Minimalistic Living, Plastic-free oceans, Travel

Plastic-free Oceans

Today we are checking out of Ile St. Marie and heading on to other anchorages in the north and eventually Nosy Be. Ile St. Marie has been a great place to start off our Madagascar adventure! The people here are hospitable and pleasant and everybody seems happy to see us and to have us here in their area.

As we were waiting for the Port Master to arrive, I walked around the back of the office which basically was the beach and I found something there that reminded me of the ongoing struggle with plastics and the ocean.

Yes, those are the plastic guts of a washing machine sitting on the otherwise pristine beach and beautiful view of the mainland Madagascar in the distance.

Just a reminder that we have so much work to do to resolve the problem that faces us. I hope that someday we can figure out something to resolve the problem. Everybody keeps saying that plastics, which come from petroleum, if I’m not mistaken, can’t be destroyed, but just breaks down into smaller pieces of plastic and ends up in our food chain. I hope that someone can come up with a way to completely destroy or recycle plastics or we will continue having an unending supply of plastics that will never go away. And obviously we need to do more to cleanup the plastic that is already on our oceans and landfills brimming to capacity.

Here’s to a brighter future for all of us. As always, don’t forget to follow the adventure on email by subscribing, or you can follow me on Facebook, Tumblr, Twitter, Google+, Instagram, and Path! Please comment on this post with ideas on solving this problem if you know of them, to give us all hope.

2 thoughts on “Plastic-free Oceans”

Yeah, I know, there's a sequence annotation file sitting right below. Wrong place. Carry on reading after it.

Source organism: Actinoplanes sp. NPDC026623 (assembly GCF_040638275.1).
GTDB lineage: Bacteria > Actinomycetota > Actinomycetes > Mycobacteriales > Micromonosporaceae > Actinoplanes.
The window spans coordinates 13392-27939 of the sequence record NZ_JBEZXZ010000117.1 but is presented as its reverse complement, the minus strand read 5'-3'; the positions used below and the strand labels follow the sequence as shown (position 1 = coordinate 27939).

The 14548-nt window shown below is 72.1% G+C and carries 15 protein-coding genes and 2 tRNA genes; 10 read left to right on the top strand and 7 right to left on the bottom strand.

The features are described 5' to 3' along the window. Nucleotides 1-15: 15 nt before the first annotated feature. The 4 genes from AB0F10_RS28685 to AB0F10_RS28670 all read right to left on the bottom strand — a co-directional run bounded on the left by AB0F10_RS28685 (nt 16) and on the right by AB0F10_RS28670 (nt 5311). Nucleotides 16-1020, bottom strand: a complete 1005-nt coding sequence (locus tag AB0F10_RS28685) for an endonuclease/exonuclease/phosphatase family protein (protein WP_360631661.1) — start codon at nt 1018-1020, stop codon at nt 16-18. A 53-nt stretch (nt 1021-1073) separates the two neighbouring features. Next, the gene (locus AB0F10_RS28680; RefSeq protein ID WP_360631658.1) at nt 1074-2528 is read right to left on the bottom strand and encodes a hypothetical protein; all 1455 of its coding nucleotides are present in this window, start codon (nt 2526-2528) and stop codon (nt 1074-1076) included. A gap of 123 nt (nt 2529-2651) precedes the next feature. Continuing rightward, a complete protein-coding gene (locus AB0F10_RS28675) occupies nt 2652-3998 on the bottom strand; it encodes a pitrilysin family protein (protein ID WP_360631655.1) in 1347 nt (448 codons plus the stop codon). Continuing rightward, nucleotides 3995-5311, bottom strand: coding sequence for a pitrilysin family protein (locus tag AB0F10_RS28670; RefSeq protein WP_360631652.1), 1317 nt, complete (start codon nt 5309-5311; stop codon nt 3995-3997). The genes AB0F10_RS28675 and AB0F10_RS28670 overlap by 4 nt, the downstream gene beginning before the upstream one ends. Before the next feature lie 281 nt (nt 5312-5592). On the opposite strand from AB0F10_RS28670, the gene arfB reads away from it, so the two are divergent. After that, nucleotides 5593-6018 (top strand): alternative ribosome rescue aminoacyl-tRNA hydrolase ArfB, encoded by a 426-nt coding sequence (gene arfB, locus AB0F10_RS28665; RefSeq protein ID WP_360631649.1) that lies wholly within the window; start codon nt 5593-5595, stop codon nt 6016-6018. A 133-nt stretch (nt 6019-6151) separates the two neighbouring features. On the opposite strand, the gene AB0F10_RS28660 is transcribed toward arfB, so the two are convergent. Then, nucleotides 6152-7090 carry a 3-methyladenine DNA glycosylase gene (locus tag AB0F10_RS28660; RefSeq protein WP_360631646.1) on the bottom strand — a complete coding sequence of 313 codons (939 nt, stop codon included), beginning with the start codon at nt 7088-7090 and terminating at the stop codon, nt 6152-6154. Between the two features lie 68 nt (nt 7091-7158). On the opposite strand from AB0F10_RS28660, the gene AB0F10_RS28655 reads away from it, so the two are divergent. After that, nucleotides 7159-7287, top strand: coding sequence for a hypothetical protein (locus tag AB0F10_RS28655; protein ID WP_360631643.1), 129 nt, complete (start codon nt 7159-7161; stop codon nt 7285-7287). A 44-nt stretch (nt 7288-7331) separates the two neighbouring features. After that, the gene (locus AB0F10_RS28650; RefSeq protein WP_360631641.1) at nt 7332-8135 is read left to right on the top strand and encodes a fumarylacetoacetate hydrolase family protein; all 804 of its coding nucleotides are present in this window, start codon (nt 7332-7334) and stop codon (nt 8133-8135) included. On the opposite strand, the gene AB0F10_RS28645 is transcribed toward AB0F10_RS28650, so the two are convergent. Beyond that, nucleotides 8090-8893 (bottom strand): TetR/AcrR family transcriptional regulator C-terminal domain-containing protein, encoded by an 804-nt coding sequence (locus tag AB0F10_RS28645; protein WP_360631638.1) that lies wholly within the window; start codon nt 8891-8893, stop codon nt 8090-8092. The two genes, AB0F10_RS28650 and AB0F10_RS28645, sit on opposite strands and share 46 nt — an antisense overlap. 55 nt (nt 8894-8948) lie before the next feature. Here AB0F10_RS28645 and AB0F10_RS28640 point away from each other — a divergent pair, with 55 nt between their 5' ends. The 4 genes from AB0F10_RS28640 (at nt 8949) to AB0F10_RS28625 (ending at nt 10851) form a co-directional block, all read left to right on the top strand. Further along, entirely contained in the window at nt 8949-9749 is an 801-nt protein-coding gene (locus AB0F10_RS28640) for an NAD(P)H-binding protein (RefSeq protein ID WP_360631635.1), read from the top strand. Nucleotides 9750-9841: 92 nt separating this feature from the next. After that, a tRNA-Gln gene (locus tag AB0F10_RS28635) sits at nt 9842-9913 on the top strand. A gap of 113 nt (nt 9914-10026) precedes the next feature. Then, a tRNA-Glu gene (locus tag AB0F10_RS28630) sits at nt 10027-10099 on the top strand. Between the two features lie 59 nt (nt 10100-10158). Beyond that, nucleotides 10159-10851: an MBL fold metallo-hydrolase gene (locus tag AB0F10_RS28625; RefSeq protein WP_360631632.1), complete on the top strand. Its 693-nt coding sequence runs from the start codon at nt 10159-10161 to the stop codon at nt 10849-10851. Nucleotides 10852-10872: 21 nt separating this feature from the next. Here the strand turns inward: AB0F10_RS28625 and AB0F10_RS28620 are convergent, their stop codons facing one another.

1. You know what is missing from that beach and most other beaches in Madagascar? As poverty stricken as Madagascar is, you would think it would be a trash dump like many places in Indonesia or some other S. Pacific islands. Since that is the only plastic on the beach, it shows what not handing out plastic bags at stores, and having recycle glass bottles can do for a country. Even on land, there are few places that are littered. It is a strange culture in poor Madagascar as it seems poverty is associated with trash on the ground, but here.

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    1. True.. In this picture there is only the one item buy that’s mostly because I framed the shot that way. If I had taken 10 steps back you could see the other trash. I agree with you that the trash isn’t as bad here as some other countries but it is still a problem. A couple posts ago, Jeeping around… I mention that there’s a guy who is paid full time to clean up a certain section of the beach every day for visitors. Otherwise the beach is riddled with plastic, albeit mostly from other countries brought here by the Indian Ocean. thanks for your comment!

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